Wolf and jackal species

from Wikipedia, the free encyclopedia
Wolf and jackal species
Wolf Above: Coyote, African gold wolf Middle: Ethiopian wolf, golden jackal Below: Black-backed jackal, striped jackal

Above: Coyote , African gold wolf
Middle: Ethiopian wolf , golden jackal
Below: Black-backed jackal , striped jackal

Superordinate : Laurasiatheria
Order : Predators (Carnivora)
Subordination : Canine (Caniformia)
Family : Dogs (Canidae)
Tribe : Real dogs (Canini)
Genre : Wolf and jackal species
Scientific name
Linnaeus , 1758

The wolf and jackal-like ( Canis , commonly known simply wolves and jackals called) are a type of dog (Canidae). It includes the large wild dogs of the wolf and jackal types .


The animals of this genus are characterized by comparatively long legs and a cylindrical, bushy tail. These animals reach a head body length of 45 to 160 centimeters, a tail length of 20 to 55 centimeters and a shoulder height of 30 to 80 centimeters, the weight varies between 6 and 80 kilograms.

The natural range of the genus Canis includes Eurasia , Africa as well as North and Central America . Through humans, they are also distributed in the form of the dingo in Australia and New Guinea and as domestic dogs today worldwide.


The system of the genus Canis has not yet been finally clarified. Three species are called " jackals ", but this is not a systematic name. The species status of the red wolf is controversial ; the house dog is no longer listed as a separate species, contrary to earlier systems. Possibly the genus Canis is paraphyletic with respect to the red dog and the African wild dog .

A distinction is made between the following types:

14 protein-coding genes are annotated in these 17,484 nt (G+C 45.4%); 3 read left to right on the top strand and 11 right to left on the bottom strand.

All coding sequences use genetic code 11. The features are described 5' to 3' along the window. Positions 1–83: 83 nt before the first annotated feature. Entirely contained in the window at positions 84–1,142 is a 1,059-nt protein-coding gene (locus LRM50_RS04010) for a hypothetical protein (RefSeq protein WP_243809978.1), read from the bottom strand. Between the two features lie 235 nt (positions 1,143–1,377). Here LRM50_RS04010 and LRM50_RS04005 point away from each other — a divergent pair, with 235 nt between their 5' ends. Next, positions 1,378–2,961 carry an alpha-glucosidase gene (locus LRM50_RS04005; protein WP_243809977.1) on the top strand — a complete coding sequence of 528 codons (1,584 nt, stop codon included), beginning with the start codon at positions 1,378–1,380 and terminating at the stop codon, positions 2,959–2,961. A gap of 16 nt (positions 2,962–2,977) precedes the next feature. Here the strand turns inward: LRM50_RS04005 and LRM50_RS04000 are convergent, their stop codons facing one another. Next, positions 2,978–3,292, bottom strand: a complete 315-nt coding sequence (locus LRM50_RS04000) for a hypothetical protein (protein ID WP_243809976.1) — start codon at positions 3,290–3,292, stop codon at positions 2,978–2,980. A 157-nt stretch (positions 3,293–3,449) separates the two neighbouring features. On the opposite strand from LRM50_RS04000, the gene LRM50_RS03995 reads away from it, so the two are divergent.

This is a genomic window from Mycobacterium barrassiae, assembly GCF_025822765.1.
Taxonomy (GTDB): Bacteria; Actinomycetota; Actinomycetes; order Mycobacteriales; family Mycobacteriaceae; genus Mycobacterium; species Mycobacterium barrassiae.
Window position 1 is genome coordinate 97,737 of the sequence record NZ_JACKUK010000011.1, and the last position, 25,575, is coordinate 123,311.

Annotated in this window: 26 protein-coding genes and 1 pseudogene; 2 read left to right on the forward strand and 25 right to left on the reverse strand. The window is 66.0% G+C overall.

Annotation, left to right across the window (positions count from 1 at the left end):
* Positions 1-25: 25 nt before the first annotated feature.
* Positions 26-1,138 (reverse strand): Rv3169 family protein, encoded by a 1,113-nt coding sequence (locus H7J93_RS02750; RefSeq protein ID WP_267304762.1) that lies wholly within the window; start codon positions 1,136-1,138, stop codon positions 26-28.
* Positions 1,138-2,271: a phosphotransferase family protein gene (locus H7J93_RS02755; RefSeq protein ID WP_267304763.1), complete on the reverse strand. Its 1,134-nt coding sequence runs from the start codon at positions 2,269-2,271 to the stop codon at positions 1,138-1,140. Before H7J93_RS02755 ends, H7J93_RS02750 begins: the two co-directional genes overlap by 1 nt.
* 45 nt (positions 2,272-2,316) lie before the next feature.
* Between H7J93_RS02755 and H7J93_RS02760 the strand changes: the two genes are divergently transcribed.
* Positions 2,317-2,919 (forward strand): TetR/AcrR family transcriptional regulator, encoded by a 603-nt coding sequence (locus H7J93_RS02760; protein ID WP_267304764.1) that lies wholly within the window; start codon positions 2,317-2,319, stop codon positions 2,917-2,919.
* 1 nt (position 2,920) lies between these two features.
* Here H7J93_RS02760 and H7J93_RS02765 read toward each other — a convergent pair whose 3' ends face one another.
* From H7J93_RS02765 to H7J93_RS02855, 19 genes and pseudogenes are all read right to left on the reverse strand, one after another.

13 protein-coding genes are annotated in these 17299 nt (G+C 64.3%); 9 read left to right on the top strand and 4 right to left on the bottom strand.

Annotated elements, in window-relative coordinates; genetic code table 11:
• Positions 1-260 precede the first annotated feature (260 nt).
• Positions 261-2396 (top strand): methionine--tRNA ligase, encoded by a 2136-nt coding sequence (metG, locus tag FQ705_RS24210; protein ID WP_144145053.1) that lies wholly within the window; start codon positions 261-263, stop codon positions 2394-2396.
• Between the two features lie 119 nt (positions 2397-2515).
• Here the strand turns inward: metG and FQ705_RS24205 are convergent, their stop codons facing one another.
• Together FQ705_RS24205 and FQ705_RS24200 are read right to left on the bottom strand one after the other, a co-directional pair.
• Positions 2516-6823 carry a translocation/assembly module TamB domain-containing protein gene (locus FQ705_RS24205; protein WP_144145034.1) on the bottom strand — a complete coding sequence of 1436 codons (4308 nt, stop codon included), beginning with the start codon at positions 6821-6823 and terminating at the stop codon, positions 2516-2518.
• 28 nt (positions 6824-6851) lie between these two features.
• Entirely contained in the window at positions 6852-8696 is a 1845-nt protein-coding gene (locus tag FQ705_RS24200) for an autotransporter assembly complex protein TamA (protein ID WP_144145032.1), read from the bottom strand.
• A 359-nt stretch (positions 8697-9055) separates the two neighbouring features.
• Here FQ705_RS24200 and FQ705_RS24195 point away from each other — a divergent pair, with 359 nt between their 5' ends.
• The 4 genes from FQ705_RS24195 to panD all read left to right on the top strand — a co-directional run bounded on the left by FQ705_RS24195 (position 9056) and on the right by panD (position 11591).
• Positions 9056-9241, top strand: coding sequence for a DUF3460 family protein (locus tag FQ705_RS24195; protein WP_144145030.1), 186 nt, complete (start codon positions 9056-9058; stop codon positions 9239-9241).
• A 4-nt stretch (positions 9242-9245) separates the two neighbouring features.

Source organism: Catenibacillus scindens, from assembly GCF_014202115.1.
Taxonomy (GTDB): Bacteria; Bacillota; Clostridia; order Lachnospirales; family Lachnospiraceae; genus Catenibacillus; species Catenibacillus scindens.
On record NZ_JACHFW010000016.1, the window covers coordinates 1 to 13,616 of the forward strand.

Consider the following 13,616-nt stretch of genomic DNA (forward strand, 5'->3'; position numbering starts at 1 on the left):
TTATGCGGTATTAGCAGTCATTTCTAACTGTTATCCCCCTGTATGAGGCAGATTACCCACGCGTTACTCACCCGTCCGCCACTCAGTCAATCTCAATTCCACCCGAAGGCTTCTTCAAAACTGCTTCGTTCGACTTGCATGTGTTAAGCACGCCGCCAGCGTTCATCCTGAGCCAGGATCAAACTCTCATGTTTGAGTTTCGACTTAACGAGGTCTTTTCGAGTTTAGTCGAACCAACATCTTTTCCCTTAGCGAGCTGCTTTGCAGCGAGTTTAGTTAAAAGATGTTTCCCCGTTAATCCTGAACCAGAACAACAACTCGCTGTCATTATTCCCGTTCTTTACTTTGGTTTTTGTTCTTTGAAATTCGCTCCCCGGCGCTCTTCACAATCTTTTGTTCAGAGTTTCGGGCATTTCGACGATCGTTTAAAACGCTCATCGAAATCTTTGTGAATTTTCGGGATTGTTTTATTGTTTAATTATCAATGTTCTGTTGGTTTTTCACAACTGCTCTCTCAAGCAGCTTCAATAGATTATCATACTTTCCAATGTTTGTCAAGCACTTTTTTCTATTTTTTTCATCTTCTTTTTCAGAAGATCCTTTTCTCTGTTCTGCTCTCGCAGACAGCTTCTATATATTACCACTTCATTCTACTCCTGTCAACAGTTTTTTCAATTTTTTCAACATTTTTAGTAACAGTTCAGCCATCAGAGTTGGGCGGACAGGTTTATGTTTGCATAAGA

Extinct species:

  • Canis dirus (1 Ma )
  • Canis arnensis (3.4 Ma, )
  • Canis (Eucyon) cipio (8.2 Ma ), probably the first species from the genus Canis
  • Canis etruscus (3.4 Ma )
  • Canis falconeri (2.6 Ma )
  • Canis mosbachensis (0.787 Ma )
  • Canis lepophagus (4–5 Ma )
  • Canis donnezani (4.0–3.1 Ma ), presumed ancestor of wolves
  • Canis edwardii (1.8 Ma ), first wolf species in North America
  • Canis gezi
  • Canis nehringi
  • Canis ameghinoi
  • Canis michauxi
  • Canis adoxus
  • Canis cautleyi
  • Canis ambrusteri (0.8 Ma )

Phylogenetic system of today's wolf-like representatives of the Canina from the subfamily Caninae
 Caninae 3.5 Ma 

Wolf  ( Canis lupus ) and domestic dogDogs, jackals, wolves, and foxes (Plate I) .jpg


Himalayan Wolf  ( Canis lupus filchneri )Dogs, jackals, wolves, and foxes (Plate III) .jpg


Coyote  ( Canis latrans )Dogs, jackals, wolves, and foxes (Plate IX) .jpg


African gold wolf  ( Canis anthus )Dogs, jackals, wolves, and foxes (Plate XI) .jpg


Ethiopian wolf  ( Canis simensis )Dogs, jackals, wolves, and foxes (Plate VI) .jpg


Golden jackal  ( Canis aureus )Dogs, jackals, wolves, and foxes (Plate X) .jpg


Red dog  ( Cuon alpinus )Dogs, jackals, wolves, and foxes (Plate XLI) .jpg


African wild dog  ( Lycaon pictus )Dogs, jackals, wolves, and foxes (Plate XLIV) .jpg


Striped jackal Dogs, jackals, wolves, and foxes (Plate XIII) .jpg


Black-backed jackal Dogs, jackals, wolves, and foxes (Plate XII) .jpg

Template: Klade / Maintenance / Style
Relationships between recent (today's) representatives in the clade of the wolf-like canids , the tribe Canina , subfamily Caninae . Basis: The sequence of the nuclear DNA ( nuclear DNA ), except for the Himalayan wolf, as well as the sequence of the mitochondrial DNA (mtDNA). Times in millions of years.